I have noticed some improvement in our little backyard grow beds over the past 4 or 5 years. Thanks to added organic matter and rotating the vegetables, the soil not only looks better but it actually seems easier to grow plants in them. 

Maybe somebody here'll find it useful, if not, the thread can be deleted. No harm done. 

Happy gardening. 

 

 

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Posted (edited)
14 hours ago, djayz said:

I've quite often though about that as well. I see the same fields being planted with crop of cassava after crop of cassava, year after year. The only thing they seem to do to the land is add chicken manure. I just assumed that cassava is more disease tolerant that other crops... 

 

They add chicken manure, and litre  after  litre of chemicals in the form of fertilizers, herbicides and pesticides.

 From my experience with the GF’s family, Thai farmers have no concept of crop rotation let alone “wasting” an area of farmland by leaving it fallow for a year.

 The family farm has a small but reliable water source all year, not enough for a second rice crop but adequate enough to diversify into vegetables on a small-medium scale for some extra cash flow after the rice is harvested or as an alternative rotation crop.

 Are they interested ? No. The youngest brother was, but as the junior of the family he was outvoted and ended up moving to Chiang Rai to set up his own diversified farm.

 As an aside, the oldest brother and all 3 of the sisters husbands who worked with the chemicals out in the fields all died before they reached 60. I cannot help thinking that less chemicals and more crop rotation/diversification would give healthier soil, crops, and farmers.

Edited by MikeN
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When I worked on farms in the UK, one farm grew oilseed rape,  wheat, barley, potatoes, and sugar beet.

easy to do a rotation, the other farm grew wheat, barley, rye, oilseed rape, field beans, and a field of short term lay grass cut for silage, again easy to plan a rotation.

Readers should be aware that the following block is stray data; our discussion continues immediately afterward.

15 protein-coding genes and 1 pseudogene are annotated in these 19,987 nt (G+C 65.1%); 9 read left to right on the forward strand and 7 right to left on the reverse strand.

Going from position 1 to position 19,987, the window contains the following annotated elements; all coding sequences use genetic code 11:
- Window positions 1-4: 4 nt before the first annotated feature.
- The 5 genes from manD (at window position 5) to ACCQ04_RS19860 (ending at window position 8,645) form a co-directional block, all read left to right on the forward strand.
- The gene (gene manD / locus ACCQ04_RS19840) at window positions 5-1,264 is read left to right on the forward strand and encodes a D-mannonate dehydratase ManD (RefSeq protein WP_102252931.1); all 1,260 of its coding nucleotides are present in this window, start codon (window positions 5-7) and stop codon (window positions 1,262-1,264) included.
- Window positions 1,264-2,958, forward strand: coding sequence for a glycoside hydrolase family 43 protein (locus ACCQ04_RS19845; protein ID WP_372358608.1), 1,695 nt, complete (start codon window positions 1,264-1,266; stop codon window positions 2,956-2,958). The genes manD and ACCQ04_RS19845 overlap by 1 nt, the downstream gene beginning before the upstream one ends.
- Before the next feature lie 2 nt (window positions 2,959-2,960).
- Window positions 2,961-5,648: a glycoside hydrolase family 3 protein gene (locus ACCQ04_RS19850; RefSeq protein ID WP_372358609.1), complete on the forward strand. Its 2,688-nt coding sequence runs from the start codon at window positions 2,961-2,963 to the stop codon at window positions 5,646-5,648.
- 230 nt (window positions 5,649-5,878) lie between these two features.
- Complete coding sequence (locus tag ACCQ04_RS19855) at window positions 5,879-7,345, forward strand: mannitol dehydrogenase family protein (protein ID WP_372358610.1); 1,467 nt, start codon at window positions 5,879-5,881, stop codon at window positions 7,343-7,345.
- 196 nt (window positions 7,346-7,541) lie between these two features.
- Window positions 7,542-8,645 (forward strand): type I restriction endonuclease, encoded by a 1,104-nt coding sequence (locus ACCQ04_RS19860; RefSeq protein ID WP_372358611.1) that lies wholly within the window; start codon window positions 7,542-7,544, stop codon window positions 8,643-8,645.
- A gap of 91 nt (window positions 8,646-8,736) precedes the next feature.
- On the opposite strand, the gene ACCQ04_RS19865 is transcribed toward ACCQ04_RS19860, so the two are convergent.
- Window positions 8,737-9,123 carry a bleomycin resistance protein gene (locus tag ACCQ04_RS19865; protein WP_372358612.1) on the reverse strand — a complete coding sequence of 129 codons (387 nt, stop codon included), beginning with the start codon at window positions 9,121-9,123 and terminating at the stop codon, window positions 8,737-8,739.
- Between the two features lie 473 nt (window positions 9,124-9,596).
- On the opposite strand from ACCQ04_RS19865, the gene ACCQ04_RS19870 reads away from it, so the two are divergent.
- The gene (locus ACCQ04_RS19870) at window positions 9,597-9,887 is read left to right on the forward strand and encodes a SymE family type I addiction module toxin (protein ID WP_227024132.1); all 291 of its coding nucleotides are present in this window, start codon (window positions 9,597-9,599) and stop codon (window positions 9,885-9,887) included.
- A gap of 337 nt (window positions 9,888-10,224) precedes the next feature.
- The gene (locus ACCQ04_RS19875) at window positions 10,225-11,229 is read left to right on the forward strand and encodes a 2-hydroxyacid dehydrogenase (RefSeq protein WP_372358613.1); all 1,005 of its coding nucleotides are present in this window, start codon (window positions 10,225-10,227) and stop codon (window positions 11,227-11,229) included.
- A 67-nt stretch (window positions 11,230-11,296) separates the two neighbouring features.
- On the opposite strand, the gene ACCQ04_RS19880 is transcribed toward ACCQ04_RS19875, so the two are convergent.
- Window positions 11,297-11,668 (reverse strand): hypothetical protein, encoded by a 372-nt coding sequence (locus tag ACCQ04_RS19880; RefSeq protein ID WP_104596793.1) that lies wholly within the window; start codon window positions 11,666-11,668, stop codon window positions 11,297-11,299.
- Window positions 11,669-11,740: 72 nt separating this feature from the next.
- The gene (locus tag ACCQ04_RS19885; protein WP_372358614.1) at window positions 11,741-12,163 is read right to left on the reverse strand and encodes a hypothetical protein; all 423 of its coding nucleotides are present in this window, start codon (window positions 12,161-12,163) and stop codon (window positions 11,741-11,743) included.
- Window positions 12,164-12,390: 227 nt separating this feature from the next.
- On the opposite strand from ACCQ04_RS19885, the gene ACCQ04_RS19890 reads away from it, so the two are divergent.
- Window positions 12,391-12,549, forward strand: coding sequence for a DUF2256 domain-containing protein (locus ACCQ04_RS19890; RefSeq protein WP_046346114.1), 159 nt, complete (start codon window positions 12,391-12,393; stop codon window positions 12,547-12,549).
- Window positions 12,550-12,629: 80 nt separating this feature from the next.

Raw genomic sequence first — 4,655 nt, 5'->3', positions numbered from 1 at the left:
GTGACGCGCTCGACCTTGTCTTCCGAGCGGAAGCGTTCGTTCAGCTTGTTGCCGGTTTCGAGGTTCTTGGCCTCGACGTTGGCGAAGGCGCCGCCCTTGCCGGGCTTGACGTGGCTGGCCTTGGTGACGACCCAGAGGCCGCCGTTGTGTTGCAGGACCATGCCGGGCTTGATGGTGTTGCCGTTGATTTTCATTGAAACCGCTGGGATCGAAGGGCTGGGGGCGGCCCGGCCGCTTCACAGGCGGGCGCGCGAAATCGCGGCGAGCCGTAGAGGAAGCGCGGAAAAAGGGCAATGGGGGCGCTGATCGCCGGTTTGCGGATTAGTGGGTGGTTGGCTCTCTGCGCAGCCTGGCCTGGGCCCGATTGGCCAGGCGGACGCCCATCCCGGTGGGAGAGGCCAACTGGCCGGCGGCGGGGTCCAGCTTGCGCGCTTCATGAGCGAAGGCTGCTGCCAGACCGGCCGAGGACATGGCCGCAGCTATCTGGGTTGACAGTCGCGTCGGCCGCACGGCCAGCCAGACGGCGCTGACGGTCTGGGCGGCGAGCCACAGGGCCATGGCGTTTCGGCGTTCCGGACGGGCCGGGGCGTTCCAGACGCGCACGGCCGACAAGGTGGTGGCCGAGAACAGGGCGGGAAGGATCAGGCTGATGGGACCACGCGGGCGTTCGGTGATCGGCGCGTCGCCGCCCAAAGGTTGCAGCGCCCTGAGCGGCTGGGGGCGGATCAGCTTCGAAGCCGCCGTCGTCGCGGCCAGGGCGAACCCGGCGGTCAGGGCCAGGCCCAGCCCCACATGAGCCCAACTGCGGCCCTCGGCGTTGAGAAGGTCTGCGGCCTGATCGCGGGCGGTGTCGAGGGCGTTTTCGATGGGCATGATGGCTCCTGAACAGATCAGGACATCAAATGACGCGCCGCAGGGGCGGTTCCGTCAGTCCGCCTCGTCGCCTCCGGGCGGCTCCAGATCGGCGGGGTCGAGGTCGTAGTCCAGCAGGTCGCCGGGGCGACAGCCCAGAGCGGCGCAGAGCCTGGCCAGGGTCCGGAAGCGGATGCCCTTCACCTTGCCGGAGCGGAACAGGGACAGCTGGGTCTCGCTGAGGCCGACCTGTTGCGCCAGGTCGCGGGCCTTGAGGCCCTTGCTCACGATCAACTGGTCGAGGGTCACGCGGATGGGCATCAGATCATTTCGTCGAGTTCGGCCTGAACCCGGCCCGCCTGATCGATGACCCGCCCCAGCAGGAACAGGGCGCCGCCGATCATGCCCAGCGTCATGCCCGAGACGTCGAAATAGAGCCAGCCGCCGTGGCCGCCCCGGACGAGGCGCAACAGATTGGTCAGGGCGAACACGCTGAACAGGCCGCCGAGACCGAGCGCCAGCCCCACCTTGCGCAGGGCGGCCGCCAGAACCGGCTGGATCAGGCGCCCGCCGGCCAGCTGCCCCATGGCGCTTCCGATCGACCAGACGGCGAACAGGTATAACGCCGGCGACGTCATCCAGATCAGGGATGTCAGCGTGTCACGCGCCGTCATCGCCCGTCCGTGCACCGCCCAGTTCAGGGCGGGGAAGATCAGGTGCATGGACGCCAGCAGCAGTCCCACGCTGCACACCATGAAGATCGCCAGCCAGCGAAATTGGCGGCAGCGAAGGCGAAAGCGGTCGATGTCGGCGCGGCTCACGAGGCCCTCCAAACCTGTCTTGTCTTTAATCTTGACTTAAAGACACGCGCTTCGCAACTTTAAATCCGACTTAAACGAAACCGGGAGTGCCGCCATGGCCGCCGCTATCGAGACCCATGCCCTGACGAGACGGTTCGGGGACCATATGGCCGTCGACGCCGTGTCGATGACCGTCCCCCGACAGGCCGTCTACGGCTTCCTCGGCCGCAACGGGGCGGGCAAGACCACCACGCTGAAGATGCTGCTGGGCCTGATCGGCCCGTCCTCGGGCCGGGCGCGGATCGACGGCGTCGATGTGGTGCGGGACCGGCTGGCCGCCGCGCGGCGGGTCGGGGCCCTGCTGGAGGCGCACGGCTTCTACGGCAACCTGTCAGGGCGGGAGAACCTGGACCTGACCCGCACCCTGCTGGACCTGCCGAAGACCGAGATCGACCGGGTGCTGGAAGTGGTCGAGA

Meanwhile here in LOS, it is rice, maize, cassava, and sugar cane, all crops that we use to call exhortative crops, take more out of the land than they put in, in the way of nutrients,  because that is what the  Thai market wants, and these crops the amount grown depends on market prices ,some mung beans are grown a legume crop ,we use to grow  mung beans after maize ,and the next crop of maize seemed to do well ,more mung beans are grown around here  now as the crop is now combined, as before it was picked by hand,but not enough are grown to make regular crop rotation. 

But I can not see a cropping rotation here in Thailand, farmers look at what price they get for they crop, rotations are way down the list.

As for fallowing a field, can not see it ,that would be losing a years income ,I would say it would cost them money, haveing the problem of weed control a year of no cropping would bring ,that would push up the costs ,or the Thai way burn all the grass weeds in the dry season ,say no more ,and a lot of farmers rent land ,would they rent the land and do nothing with it ?

The old EU set aside scheme, where the EU paid farmers not farm some of their lands, at the time they were a lot of overproduction, a way to limit production .it worked and soil fertility .did increase, so did a lot of wildlife and birds. 

The Thai farmers would like that getting paid for doing nothing